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Dark Side book coverThe Dark Side of the Enlightenment is a work of literary and cultural history that suggests, through a series of topical and biographical essays, some intellectual complexities of the period of the European Enlightenment, often called the “Age of Reason”.  Our general view of the Enlightenment (as the term itself suggests) is of rapid strides in moving away from a pre-modern world view based in social custom and revealed religion toward a view governed by philosophical skepticism, rationality, scientific investigation, and increasingly pragmatic and democratic political attitudes.  In general the great thinkers of the Enlightenment abandoned or severely limited the category of the supernatural to pursue Nature itself, capaciously understood.  A list of the most prominent Enlightenment thinkers usually includes such skeptics as Denis Diderot, David Hume, and Voltaire.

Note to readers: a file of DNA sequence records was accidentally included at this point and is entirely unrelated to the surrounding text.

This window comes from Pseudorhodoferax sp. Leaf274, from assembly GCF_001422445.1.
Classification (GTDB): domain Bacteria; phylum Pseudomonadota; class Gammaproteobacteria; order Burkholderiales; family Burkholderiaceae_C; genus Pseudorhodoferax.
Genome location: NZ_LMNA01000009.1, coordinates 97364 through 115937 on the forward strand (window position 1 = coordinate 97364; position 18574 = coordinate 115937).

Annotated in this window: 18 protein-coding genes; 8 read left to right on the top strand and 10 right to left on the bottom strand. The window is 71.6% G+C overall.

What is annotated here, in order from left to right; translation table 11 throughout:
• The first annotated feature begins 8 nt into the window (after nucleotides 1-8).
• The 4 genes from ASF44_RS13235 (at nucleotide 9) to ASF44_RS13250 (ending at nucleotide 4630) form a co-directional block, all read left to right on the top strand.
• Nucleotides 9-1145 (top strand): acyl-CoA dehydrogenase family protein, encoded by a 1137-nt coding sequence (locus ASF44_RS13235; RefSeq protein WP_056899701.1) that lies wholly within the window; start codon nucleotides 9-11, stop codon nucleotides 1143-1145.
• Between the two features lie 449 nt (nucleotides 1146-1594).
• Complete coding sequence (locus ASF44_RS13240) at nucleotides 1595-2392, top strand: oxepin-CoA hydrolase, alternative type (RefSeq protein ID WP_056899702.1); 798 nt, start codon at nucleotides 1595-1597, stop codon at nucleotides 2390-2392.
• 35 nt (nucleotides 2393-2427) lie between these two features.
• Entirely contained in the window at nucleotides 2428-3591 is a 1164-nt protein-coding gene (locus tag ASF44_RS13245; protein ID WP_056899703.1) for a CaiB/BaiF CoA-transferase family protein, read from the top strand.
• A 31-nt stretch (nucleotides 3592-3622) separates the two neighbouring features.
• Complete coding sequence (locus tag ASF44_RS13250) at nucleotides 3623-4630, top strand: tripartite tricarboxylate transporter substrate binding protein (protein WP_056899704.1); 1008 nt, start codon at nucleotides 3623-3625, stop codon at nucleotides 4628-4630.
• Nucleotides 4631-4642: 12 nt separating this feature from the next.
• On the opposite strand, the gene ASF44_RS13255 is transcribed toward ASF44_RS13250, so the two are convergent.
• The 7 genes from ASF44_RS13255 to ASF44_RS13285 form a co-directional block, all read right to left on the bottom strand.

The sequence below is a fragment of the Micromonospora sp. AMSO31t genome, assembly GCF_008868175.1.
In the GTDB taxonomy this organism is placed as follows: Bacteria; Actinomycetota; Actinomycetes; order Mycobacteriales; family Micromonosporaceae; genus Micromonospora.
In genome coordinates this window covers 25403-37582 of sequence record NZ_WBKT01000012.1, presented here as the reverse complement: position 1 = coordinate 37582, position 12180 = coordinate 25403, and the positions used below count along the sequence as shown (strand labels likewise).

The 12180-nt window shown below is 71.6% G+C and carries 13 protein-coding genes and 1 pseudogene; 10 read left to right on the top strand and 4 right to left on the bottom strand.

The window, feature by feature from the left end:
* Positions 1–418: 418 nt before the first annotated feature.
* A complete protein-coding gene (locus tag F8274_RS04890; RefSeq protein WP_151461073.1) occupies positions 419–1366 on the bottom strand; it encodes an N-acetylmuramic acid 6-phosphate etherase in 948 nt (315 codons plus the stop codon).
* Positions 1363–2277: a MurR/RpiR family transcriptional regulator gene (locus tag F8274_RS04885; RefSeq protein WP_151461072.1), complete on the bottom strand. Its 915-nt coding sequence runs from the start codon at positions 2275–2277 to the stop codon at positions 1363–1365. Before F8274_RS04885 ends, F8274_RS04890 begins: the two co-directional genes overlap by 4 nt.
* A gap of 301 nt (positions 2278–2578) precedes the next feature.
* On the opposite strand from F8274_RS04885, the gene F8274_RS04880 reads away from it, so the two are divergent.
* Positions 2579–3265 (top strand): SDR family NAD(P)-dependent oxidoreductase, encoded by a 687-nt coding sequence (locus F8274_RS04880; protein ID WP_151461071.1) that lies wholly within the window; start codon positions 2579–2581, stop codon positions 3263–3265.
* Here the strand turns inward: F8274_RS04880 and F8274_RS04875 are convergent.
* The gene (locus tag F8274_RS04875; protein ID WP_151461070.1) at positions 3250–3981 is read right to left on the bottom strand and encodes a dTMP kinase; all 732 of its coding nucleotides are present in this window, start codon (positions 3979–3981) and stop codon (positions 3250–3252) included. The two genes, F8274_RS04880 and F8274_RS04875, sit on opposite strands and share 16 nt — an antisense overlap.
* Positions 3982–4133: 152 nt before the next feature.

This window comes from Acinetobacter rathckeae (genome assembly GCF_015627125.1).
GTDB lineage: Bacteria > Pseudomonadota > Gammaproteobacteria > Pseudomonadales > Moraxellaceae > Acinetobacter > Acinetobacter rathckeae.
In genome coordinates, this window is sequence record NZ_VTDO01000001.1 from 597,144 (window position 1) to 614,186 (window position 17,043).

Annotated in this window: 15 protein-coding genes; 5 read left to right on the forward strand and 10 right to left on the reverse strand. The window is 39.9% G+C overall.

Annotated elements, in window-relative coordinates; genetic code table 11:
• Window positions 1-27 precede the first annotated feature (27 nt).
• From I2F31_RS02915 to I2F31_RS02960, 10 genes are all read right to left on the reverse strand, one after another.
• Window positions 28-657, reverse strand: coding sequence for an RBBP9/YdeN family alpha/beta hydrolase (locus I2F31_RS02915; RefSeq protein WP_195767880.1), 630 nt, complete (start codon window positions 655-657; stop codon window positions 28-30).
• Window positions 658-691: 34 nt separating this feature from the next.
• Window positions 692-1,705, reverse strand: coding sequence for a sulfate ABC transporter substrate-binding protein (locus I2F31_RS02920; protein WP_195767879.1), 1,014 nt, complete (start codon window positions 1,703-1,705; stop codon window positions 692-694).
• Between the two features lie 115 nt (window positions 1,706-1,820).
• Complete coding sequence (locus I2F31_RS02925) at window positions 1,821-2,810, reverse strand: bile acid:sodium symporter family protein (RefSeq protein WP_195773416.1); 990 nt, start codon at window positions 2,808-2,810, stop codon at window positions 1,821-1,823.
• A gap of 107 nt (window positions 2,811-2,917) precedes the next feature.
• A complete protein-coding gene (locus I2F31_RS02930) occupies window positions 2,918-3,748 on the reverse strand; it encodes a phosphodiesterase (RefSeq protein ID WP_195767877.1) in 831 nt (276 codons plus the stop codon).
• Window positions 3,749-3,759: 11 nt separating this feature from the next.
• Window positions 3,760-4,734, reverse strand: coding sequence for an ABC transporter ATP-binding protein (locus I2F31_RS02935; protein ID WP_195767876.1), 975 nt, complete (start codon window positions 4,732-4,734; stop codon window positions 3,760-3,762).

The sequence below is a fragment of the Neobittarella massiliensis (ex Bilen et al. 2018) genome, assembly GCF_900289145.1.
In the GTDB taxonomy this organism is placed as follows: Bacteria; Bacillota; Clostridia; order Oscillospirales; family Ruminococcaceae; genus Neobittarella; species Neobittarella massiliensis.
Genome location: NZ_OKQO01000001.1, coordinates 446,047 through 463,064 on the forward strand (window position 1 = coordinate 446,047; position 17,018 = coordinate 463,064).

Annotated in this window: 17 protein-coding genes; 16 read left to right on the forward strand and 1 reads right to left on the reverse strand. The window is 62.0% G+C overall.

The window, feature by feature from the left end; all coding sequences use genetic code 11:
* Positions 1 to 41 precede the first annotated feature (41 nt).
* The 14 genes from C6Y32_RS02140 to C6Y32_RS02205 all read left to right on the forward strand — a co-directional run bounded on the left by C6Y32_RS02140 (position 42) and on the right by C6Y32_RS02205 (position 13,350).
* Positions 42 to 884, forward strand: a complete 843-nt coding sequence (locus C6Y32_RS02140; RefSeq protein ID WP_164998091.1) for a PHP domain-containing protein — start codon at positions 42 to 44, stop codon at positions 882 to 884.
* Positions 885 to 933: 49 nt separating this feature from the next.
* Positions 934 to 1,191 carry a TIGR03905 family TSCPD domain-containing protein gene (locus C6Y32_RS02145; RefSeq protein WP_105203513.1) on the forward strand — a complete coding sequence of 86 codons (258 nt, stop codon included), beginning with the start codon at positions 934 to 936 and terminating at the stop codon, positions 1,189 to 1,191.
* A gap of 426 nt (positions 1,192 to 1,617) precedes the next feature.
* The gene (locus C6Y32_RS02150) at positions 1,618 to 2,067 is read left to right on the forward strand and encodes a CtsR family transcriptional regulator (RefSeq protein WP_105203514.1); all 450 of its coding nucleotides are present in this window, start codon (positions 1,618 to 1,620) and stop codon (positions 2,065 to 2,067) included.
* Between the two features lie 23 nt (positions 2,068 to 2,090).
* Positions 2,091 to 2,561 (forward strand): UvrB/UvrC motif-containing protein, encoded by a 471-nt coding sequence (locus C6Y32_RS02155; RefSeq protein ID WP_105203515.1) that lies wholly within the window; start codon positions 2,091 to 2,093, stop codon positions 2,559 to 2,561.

However, the “spiritual” and “supernatural” aspirations of traditional Christianity were not as easily dispensed with as were its religious forms, dogmas, and even institutions.  There was accordingly during this period a near mania for occultism, often fostered by the very institutions (especially Free Masonry) rightly credited with the spread of Enlightenment ideas.  Specific occult interests include magic, cabala, and alchemy.  Two chapters of the book deal with the troubling persistence of miraculous healing in the seventeenth and eighteenth centuries.  Other chapters find in the biographies of “Count” Cagliostro (half conman, half social reformer) and Julie de Krüdener (best-selling sentimental novelist and ecstatic Piestist preacher) complicating aspects of “Enlightenment” thought.  The book shows that the Enlightenment had its distinctly darker side.